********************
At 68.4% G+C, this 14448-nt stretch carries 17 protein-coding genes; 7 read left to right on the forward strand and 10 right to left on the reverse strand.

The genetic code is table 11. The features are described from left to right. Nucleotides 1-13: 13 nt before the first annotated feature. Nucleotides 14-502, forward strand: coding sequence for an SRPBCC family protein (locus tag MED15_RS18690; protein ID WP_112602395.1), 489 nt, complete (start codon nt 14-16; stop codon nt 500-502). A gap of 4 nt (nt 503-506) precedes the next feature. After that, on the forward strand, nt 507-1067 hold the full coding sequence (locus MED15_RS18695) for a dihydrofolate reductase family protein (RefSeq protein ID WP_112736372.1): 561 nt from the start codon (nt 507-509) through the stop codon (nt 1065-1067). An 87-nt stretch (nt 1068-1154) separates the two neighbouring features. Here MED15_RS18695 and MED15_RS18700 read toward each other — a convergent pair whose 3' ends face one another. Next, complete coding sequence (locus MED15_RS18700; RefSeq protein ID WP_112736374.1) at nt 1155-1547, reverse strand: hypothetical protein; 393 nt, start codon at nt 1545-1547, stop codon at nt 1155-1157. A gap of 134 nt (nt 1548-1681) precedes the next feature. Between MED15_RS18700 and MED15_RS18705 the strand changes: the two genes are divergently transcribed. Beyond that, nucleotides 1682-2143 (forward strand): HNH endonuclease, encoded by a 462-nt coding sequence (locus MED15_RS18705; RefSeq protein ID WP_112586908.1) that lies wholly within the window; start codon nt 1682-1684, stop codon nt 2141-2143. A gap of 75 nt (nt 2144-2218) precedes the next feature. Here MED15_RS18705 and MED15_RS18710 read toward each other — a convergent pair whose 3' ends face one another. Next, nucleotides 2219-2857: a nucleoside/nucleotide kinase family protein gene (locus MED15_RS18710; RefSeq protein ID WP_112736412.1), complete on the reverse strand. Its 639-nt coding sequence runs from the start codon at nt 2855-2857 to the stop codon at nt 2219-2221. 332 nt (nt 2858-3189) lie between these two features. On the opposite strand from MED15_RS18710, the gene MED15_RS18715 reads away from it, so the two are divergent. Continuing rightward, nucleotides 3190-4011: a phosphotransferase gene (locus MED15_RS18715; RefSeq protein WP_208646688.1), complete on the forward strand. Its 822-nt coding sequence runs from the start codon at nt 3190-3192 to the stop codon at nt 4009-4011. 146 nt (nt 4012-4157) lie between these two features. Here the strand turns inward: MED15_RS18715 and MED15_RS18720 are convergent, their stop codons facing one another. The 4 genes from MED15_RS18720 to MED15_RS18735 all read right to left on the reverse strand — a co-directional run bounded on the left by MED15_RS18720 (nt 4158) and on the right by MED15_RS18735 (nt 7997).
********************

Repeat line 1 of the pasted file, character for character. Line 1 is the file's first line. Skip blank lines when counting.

At 68.4% G+C, this 14448-nt stretch carries 17 protein-coding genes; 7 read left to right on the forward strand and 10 right to left on the reverse strand.